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My favorite Pixar movie is Inside Out and my favorite Pixar short is Lava (listen to the song below)

Beyond Intelligence

Are your kids smart or do they ride the short bus? I know that a lot of parents obsess over their children’s intelligence and get orgasms if they score in the 95th percentile on college entrance exams. If you have read some of my previous posts you may have a good understanding of my disdain for the modern-day school system. I am always curious of ways to better educate people so I picked up Beyond Intelligence: Secrets for Raising Happily Productive Kids by Dona Matthews and Joanne Foster. Now, I wouldn’t recommend this book because it is poorly written and drove me crazy the entire time I was reading it. The authors reminded me of the girls in my old high school who always wrote more then they needed just to appear smarter (they also carried 5000 pencils in a special bag and would never lend me one). So how can you raise a productive-intelligent child? Well let’s throw out the idea that intelligence can be accurately measured by any one test or standard? There are actually nine major intelligence categories and it is almost impossible to find someone who scores high in all of them: linguistic, logical-mathematical, spatial, bodily-kinesthetic, musical, intrapersonal, interpersonal, naturalistic, and existential. IQ tests only really look at the linguistic and logical-mathematical dimensions of intelligence. So the next time that one friend starts bragging about his high IQ you should punch him in the nuts and tell him that you have a 180 point IQ in the dimensions of spatial and bodily-kinesthetics.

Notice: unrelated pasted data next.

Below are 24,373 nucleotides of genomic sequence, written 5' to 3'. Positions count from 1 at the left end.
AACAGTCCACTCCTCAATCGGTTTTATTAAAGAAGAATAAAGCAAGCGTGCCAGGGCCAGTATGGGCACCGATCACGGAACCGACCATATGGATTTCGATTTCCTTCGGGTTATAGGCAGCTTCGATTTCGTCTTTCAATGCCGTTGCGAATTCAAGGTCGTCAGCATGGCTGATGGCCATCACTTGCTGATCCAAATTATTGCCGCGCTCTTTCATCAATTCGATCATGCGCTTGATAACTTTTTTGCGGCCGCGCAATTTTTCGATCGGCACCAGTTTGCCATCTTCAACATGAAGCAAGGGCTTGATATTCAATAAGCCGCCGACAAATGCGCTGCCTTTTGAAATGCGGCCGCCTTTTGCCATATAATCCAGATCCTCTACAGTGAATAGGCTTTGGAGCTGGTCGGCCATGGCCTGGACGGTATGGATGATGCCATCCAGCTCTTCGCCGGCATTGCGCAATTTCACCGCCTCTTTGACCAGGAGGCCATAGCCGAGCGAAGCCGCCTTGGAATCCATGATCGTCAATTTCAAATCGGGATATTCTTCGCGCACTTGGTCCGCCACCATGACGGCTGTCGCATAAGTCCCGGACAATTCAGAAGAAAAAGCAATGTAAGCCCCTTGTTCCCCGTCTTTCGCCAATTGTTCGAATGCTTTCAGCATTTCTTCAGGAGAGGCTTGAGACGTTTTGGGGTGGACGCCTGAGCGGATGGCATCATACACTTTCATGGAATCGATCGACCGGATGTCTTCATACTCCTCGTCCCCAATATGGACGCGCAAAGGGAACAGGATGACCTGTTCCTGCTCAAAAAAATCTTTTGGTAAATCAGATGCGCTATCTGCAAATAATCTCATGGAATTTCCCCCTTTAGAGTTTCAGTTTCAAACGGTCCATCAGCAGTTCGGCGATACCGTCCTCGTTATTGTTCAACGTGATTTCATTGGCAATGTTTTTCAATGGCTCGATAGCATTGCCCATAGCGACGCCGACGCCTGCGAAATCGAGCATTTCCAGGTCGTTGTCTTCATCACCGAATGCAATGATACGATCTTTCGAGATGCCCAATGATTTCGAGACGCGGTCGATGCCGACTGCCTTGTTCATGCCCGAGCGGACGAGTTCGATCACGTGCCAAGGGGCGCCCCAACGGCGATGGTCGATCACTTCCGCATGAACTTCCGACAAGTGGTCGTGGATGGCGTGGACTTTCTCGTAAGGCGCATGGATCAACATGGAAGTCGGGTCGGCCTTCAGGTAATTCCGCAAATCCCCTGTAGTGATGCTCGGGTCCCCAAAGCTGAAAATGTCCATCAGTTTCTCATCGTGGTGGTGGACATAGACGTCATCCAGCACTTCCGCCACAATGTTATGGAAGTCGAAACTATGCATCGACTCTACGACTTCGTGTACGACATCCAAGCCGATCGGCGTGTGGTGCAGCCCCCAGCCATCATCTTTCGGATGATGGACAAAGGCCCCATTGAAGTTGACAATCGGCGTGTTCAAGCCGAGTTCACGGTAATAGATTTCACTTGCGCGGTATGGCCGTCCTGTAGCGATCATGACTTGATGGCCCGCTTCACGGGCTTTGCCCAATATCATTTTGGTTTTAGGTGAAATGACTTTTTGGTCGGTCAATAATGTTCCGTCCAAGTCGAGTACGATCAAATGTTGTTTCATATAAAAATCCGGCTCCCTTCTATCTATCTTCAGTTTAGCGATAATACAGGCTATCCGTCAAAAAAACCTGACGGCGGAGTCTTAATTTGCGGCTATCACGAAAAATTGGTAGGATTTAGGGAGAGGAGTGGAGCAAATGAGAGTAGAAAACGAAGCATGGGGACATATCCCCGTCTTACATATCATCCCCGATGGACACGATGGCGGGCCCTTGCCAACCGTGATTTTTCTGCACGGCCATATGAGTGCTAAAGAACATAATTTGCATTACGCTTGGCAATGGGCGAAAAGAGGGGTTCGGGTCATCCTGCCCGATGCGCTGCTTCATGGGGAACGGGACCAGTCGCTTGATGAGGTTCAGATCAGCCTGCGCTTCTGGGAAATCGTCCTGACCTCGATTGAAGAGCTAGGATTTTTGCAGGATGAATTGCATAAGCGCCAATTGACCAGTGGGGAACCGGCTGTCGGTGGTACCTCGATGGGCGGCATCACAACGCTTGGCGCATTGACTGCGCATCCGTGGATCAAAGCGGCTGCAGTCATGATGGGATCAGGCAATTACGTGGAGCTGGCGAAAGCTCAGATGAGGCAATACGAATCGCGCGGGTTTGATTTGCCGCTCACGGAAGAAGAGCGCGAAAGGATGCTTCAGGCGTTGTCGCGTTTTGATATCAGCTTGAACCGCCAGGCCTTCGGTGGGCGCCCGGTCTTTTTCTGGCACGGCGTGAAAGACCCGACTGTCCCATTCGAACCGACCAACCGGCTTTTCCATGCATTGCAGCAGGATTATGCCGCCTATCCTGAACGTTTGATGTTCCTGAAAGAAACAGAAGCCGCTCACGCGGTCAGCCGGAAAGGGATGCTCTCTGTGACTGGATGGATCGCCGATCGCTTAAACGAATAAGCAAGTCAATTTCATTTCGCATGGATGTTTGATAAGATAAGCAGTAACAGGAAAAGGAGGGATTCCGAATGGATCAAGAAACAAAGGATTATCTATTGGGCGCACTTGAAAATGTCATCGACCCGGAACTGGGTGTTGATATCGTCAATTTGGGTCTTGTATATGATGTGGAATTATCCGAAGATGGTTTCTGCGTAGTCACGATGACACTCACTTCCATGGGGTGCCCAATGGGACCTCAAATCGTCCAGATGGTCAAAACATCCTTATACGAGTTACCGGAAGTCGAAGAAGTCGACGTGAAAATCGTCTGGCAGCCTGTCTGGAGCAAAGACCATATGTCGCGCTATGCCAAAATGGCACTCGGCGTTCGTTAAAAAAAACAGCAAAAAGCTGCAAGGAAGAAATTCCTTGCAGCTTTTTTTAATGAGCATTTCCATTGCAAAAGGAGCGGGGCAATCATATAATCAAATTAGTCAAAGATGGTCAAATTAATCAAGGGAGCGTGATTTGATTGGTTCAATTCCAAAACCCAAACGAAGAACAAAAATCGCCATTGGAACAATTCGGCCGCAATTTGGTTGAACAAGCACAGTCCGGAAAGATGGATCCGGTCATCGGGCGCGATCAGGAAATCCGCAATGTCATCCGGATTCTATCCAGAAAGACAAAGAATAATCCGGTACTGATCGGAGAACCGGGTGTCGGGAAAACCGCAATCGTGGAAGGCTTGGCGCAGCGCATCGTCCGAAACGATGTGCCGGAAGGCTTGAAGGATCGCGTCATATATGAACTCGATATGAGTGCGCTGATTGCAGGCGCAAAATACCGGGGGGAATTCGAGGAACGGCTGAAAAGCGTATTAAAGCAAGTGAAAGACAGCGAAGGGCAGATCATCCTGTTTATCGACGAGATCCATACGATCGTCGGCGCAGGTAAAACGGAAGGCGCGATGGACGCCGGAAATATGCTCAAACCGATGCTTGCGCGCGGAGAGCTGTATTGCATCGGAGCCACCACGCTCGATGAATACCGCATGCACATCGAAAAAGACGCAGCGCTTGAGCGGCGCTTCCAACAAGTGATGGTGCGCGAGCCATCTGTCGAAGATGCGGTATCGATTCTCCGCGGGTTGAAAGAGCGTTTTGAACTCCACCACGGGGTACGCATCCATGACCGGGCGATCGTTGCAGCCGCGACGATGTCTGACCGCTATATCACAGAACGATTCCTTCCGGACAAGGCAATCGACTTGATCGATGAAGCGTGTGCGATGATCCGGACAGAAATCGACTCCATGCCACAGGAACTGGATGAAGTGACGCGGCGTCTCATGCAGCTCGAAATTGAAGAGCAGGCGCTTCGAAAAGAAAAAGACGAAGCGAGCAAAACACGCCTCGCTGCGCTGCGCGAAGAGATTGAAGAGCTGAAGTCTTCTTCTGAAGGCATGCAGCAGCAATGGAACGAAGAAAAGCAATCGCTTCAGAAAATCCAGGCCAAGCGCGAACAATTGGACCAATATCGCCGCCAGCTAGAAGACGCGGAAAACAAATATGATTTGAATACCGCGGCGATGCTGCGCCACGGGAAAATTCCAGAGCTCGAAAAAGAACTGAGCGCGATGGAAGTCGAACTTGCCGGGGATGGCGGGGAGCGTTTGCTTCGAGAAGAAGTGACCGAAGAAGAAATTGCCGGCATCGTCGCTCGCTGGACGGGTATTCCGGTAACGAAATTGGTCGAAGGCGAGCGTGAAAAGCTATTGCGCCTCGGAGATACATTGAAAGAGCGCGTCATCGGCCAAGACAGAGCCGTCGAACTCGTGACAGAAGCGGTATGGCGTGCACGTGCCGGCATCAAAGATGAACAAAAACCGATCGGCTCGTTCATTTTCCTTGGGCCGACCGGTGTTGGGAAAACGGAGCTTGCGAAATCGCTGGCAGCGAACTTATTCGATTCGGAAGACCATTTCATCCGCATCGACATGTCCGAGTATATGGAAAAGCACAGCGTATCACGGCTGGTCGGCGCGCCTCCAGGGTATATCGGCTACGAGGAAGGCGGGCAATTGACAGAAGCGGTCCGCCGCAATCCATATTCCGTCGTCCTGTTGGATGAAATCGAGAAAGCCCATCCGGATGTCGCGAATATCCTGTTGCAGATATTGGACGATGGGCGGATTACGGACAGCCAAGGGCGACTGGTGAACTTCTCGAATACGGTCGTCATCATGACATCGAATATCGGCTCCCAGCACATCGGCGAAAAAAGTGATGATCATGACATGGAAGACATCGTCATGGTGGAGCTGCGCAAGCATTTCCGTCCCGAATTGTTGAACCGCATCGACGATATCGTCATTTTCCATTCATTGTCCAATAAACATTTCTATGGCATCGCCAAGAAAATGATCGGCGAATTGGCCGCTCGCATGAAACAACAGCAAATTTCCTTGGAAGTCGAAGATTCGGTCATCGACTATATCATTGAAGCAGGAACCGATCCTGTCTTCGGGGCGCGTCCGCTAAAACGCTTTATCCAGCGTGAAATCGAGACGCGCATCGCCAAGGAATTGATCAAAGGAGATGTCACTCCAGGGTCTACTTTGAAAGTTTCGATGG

If you or your kids suck at tests then don’t fret because tests are designed to look an infinitesimal fraction of what you know through a medium that may not be your preferred method of expression. For example, Annie is very creative and loves to draw pictures of Pokémon. Well, Annie doesn’t like taking tests and fails to see the point…she always gets poor scores and she feels crappy about herself afterwards. Guess what? Tests are only good at identifying kids who are good at tests. That’s it! The sad fact of this is that good test takers are many times put in accelerated programs while the other different “IQ” folks are left behind. This tracts people into thinking they are smart, mediocre, or stupid. The main point I took from this book is that you shouldn’t say your kid are stupid or smart. You should push them academically through avenues that they are interested in. If Annie loves drawing be creative and incorporate that love into artistic lessons on geometry, geography, geology, genetics, etc. The key here is that children, adolescents, and adults should always pursue their curiosity. Curiosity is the spring well of learning and is really one of the key elements to what makes us human. This quote from Albert Einstein says it well, “I am neither especially clever nor especially gifted. I am only very, very curious.” Curiosity is what fuels my passion for reading non-fiction and traveling to new places. Don’t worry about test scores or intelligence; rather focus on learning for the sake of scratching the curiosity itch. Go out, encourage, love each other’s differences, stay positive, and appreciate that you are a uniquely-intelligent-wonderful human being.